I feel very enriched by the encounters with the kids. They reminded me again how important it is to love. At first to love yourself, and when you feel this strong and beautiful love inside, start to spread it, start to share it with others. You don’t have to change the world. But you can do simple things, like sharing joy and fun with others. Or sometimes it is enough to be only a shoulder to lean on, or an ear to listen. I believe that everyone is able to show this little gestures of love. It is a choice everyone has to take. And it starts very deep inside every person.



Also, it was so nice to meet the local Lebanese community. It took time to reach them. But with time some of them were getting interested in connecting with us. Some young people started to join our prayers in the old church of Bqerzala. I remember some very nice evenings with them at the Peace Centre or at the nice Manaish place (Diner & bakery) in the village. I am very grateful for everything they shared with us in such a simple, natural and funny way.




I would say it wasn’t always very easy to be there, in Lebanon. Often, I felt very frustrated or useless, but the longer we were there, the more I learned and the better I knew how to handle different situations. I am very grateful that I got the chance to participate in this beautiful project. All in all, it was an amazing experience for me, which I will never forget.




Very special thanks to Maria, Raquel, Julia, Friedrich, R&R Lebanon, the Taizé Community, Brother Leo, Samer, Abby, Johnny, Michael and all the people we met during our journey. Also to you, the readers of our blog.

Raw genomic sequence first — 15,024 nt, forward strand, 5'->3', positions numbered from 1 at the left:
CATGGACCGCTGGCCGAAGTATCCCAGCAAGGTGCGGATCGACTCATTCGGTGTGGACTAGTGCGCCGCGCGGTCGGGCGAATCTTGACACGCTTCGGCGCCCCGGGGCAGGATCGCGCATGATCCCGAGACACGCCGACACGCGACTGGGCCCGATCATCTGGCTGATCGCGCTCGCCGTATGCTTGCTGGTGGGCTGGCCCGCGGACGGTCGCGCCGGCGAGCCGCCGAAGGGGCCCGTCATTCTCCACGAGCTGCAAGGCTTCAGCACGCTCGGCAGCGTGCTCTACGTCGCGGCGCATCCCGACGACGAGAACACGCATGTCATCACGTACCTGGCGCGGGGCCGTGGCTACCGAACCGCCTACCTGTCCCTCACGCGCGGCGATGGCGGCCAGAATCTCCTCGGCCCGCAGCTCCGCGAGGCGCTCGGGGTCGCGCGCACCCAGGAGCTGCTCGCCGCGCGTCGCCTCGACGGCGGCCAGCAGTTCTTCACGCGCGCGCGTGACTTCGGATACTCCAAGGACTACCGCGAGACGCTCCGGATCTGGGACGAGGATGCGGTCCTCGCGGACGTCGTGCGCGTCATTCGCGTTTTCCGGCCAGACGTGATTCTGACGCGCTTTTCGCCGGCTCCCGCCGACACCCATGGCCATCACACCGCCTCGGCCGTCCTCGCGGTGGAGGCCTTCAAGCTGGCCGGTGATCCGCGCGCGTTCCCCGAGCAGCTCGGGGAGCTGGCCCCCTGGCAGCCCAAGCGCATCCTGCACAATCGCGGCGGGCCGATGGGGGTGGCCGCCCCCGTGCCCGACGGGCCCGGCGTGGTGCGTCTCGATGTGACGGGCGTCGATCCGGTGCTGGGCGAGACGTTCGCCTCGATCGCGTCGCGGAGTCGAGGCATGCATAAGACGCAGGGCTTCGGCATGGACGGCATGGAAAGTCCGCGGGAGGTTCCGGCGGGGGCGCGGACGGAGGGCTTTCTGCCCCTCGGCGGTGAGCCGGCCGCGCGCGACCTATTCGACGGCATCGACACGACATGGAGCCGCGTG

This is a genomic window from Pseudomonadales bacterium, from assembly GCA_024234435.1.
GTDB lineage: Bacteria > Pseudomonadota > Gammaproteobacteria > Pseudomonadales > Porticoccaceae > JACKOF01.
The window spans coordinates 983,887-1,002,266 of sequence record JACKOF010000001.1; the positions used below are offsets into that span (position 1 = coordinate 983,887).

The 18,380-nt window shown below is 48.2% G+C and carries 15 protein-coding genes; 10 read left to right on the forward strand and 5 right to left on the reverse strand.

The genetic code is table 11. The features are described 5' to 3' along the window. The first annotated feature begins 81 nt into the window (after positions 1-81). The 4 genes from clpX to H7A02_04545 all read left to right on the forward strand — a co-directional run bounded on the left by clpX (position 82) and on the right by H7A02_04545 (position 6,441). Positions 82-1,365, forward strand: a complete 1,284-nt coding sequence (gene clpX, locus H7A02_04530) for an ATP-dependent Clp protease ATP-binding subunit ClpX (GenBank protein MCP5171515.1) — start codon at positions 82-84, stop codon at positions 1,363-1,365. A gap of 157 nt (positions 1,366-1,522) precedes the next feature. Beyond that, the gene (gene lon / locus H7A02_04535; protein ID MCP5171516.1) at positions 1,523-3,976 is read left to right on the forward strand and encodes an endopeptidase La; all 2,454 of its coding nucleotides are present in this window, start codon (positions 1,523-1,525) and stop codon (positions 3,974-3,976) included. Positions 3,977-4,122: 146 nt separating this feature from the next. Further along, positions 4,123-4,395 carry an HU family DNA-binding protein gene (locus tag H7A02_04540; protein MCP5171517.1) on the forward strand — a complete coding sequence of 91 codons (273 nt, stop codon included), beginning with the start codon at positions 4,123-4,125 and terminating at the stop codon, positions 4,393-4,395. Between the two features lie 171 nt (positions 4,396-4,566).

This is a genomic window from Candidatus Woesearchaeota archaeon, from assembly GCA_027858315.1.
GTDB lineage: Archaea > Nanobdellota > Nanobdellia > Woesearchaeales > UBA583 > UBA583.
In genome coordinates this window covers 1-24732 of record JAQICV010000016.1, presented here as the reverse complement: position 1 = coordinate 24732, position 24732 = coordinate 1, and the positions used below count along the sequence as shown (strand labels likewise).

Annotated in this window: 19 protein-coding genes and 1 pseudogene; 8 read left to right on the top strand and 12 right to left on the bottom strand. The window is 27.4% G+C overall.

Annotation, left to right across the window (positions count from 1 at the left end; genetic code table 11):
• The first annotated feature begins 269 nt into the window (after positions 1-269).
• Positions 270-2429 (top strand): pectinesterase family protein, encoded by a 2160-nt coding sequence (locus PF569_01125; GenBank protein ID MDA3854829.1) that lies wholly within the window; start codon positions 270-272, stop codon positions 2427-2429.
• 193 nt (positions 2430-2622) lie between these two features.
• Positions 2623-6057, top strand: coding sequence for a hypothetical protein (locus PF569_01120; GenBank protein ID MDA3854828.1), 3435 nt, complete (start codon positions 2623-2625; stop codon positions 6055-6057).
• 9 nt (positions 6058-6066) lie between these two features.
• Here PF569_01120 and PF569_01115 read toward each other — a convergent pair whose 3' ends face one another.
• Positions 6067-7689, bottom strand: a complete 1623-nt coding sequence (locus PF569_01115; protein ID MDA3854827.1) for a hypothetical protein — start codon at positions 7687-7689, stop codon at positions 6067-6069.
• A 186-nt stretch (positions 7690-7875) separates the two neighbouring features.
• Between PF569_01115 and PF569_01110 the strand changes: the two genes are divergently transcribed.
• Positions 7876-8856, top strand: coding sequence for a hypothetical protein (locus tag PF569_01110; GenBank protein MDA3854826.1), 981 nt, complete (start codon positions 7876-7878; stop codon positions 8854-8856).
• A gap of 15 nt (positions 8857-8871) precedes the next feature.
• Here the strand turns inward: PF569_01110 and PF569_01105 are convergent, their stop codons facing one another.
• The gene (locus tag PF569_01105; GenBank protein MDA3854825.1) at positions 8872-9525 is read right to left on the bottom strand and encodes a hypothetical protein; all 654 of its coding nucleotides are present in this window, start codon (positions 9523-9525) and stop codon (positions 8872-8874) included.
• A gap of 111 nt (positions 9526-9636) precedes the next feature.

Inner beauty through shades of misery, Journeys towards the discovery of each other and Joy of sharing and living in community (Maria)

I remember the night I arrived to Lebanon, with so much enthusiasm and overloaded by information, facts, stories and experiences by Fridrich. Felt so much lucky as he was bringing much light to the actual situation of the country, the political and religious struggles and the reality of refugees, sharing things which we would have never heard otherwise. We have received such updates day by day and learned a lot through it. Still grateful and much impressed by Fridirich’s knowledge, memory and will to share.

I remember the first night and the cold I felt while entering the house and our room and realizing that we’re going to learn how to deal with it. Even if br. Leo and others mentioned it, it shook me up a little, especially when the next morning we went through the village and the refugee children were walking barefoot. Then I knew that gradually this condition will become part of what we share with the people here and it will work out.

I remember the olive trees, the hills covered by rooks and the mystical feeling of an old land which is still so alive through the sounds of many cheerful birds and people. A beautiful country with so many colors and shadows.

Day by day I came to realize and learn little by little how to understand, love and give the best I can, despite of challenges and circumstances.

Inner beauty through shades of misery